A new chapter in the New Mexico Museum of Art, located in the state capital of Santa Fe, begins 23 September. Opened in 1917 in a Pueblo Revival style building, the museum has long prided itself on presenting the rich history of the region through art, from its Indigenous roots, through the Spanish colonial era to statehood in 1912. In the 20th century, numerous artists and writers from other parts of the United States visited, drawn by the golden light, the dramatic landscape and the community of other artists. Some of them ended up settling there, including, most famously, Georgia O’Keeffe. This month the museum opens the Vladem Contemporary, located in a renovated warehouse in the city’s Railyards district, as a space dedicated to art from the 1980s to now.
Years ago, the building was identified as an appropriate site of expansion—it was already owned by the state and well located. “It’s one museum with two sides,” Mark White, the museum’s executive director, says during a walkthrough of the new space. The original museum is less than a mile away, just off the city’s central plaza, the historic centre of Santa Fe. Vladem Contemporary sits on one end of the Railyards area, near the train depot; the other end of the complex is home to SITE Santa Fe, a leading contemporary art kunsthalle. In between are art galleries, restaurants and two film venues.
In the renovation, 18,000 sq. ft of space has been added to a 20,000 sq. ft brick and steel industrial building from the 1930s. Of that, 10,000 sq. ft will be devoted to exhibition, with a large gallery downstairs and a smaller one on the second floor. The remainder of the building will be used for much-needed storage, an educational space and a studio for art residencies—launching with Oswaldo Maciá, who will be installing a sound piece outside.
The inaugural exhibition at the Vladem is Shadow and Light (23 September 2023-28 April 2024), featuring works by more than 20 artists, with 60% of the pieces on loan and 40% from the museum’s collection. White characterises the debut show as “an exploration of the classic idea of New Mexico light as an inspiration for artists for generations. When artists started coming to Santa Fe and New Mexico, they were always lured by the clarity and quality of the light. That continues into the contemporary [era], with the Light and Space artists and their connection to New Mexico.”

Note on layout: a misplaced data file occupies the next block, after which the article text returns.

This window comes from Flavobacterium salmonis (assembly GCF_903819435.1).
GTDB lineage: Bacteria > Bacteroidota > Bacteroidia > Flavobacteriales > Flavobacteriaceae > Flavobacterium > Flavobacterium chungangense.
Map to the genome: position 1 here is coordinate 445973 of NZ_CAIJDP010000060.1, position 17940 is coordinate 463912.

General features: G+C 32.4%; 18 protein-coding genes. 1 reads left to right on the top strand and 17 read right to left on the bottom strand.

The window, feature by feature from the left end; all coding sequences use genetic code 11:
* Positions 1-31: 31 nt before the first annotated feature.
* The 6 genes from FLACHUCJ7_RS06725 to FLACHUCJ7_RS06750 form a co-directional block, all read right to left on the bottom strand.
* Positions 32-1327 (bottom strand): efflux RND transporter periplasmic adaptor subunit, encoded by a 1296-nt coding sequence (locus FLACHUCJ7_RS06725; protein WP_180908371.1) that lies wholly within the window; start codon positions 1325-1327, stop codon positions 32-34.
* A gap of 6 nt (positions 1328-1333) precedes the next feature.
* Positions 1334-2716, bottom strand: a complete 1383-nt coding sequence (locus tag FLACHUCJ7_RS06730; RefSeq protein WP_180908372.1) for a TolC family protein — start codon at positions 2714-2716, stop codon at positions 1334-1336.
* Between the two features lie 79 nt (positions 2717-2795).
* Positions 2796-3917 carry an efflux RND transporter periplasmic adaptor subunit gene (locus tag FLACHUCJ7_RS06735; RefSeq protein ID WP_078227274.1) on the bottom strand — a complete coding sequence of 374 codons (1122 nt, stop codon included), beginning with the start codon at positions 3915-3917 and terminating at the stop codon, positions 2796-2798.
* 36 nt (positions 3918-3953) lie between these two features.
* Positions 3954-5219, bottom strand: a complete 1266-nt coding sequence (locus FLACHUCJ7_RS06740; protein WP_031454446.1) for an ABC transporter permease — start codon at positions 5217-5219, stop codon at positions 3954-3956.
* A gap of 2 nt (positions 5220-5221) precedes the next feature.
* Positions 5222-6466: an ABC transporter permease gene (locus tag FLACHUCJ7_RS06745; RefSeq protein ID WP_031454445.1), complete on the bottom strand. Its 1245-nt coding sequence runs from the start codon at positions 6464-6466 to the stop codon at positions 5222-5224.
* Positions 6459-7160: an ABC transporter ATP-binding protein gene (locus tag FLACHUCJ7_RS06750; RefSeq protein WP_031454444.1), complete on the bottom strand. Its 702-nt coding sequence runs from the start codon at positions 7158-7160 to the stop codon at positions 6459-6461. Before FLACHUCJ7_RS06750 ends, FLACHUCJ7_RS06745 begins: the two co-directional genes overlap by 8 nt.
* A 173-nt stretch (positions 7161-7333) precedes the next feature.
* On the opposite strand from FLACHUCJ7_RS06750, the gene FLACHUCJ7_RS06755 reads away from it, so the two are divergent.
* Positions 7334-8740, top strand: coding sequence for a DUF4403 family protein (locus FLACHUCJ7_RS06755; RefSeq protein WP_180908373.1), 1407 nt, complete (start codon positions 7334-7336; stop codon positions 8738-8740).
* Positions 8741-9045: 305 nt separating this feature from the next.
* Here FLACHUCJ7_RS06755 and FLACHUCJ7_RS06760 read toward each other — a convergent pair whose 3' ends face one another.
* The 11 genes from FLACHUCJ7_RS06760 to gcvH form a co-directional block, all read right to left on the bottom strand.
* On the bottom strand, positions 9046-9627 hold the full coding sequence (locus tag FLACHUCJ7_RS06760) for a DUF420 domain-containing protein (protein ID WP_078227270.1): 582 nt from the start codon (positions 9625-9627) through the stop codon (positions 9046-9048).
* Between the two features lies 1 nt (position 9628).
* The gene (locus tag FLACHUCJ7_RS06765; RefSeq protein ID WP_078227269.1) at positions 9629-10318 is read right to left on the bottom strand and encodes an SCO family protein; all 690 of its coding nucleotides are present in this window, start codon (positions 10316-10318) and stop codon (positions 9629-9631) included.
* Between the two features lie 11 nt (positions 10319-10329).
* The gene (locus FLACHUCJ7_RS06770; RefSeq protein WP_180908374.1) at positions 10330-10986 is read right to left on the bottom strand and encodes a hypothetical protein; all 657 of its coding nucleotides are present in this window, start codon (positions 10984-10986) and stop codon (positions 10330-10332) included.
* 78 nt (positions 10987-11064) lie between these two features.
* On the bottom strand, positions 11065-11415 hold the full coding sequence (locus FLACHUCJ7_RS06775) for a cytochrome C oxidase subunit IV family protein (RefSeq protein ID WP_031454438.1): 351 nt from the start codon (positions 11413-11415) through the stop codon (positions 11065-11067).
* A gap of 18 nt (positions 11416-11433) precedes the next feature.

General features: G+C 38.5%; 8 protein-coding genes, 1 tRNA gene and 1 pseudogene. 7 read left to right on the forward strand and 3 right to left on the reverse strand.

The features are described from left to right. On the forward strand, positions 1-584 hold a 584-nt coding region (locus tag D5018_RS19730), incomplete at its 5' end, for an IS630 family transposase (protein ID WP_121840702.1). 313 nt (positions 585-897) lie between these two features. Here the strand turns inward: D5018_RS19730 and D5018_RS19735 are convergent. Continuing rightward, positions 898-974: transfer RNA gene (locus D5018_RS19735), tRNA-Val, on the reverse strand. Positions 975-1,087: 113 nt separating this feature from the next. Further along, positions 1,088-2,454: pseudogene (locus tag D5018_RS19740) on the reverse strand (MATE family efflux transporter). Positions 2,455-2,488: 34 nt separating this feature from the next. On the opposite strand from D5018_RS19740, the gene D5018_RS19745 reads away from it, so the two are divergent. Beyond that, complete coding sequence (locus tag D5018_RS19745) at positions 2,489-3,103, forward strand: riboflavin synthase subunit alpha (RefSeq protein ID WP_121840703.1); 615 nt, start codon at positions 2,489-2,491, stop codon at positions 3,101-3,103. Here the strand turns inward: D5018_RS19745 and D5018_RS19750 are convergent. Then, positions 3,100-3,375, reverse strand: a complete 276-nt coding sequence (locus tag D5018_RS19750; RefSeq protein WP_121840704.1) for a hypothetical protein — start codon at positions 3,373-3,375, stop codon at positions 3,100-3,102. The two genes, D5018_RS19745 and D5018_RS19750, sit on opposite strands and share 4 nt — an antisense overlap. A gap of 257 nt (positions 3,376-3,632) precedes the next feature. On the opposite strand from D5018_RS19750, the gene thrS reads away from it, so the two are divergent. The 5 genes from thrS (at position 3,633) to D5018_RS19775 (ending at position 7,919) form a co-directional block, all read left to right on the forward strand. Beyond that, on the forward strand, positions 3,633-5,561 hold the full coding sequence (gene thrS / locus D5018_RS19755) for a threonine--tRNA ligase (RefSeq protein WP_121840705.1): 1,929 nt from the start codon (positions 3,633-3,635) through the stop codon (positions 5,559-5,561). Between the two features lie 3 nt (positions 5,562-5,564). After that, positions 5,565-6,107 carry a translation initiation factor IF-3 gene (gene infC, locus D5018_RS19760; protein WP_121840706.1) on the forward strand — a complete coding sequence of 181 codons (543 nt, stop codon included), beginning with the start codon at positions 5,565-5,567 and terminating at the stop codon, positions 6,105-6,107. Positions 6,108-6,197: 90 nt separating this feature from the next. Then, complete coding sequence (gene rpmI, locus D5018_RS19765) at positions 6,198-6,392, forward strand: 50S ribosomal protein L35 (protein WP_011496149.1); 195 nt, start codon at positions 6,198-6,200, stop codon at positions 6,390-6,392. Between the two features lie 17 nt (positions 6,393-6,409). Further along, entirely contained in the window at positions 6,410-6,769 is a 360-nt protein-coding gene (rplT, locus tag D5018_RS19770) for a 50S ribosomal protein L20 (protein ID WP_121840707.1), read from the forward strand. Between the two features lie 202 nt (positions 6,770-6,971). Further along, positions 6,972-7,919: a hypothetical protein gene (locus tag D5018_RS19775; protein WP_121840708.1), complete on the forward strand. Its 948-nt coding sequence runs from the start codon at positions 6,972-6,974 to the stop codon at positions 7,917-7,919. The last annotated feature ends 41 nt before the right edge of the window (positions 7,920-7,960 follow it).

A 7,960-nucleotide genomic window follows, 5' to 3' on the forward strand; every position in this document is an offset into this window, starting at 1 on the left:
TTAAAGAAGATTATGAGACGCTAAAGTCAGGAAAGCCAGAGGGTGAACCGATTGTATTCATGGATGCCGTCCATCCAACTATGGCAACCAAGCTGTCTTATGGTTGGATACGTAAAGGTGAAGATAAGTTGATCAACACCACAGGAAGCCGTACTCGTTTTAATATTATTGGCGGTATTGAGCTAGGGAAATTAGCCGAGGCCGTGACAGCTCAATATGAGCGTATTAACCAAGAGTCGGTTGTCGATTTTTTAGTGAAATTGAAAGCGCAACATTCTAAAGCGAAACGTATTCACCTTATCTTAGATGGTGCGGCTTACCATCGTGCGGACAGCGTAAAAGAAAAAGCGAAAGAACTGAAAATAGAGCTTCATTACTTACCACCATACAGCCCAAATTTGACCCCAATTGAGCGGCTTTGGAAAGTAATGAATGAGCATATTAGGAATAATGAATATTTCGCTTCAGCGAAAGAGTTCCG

Merry Scully, who was the museum’s head of curatorial affairs until last year and oversaw the curation of Shadow and Light, says they thought about “how we make a statement about contemporary art in New Mexico because people always associate New Mexico with historic Southwest landscape”. She wanted to present a broader view, “like land-based practice, Light and Space and beginning with the Transcendental Painting Group and artists who were trying to represent things beyond representation”. (Scully is now the director of the art museum at California State University in San Bernardino.)
Shadow and Light will include work by Emil Bisttram and Florence Miller Pierce, original members of the Transcendental Painting Group, which was founded in 1938 in Taos and Santa Fe. For them, abstract art was a portal to the spiritual, or at least the world beyond ours. The exhibition will present work by artists who have lived in the region, such as Agnes Martin and Virgil Ortiz, but also some who haven’t, such as Nancy Holt, represented by the installation of Mirrors of Light (1974). Several featured artists have been based in California, but spent significant time in New Mexico, including Larry Bell, Helen Pashgian and Ron Cooper.
Judy Chicago, a key figure in the feminist art movement, is now a resident of Belen, New Mexico. She will have two drawings and an augmented reality (AR) project in the show. The AR project is based on animated versions of her pet cats, memorialised in her Kitty City series, and will appear throughout the museum via headsets which will be available for rent.
The museum has two entrances at either end of the main structure. One faces downtown, and the other faces south, toward the Railyard and the train depot. The south entrance is in a breezeway with an overhead light installation, Astral Array (2023) by Leo Villareal, an artist born in Albuquerque who is now known far and wide.
Costs for the Vladem’s construction total $20.2m, paid for through the state of New Mexico and private donations, including $4m from the local patrons Robert and Ellen Vladem, for whom the building has been named. The New Mexico Museum of Art is one of eight museums under the auspices of the New Mexico Department of Cultural Affairs.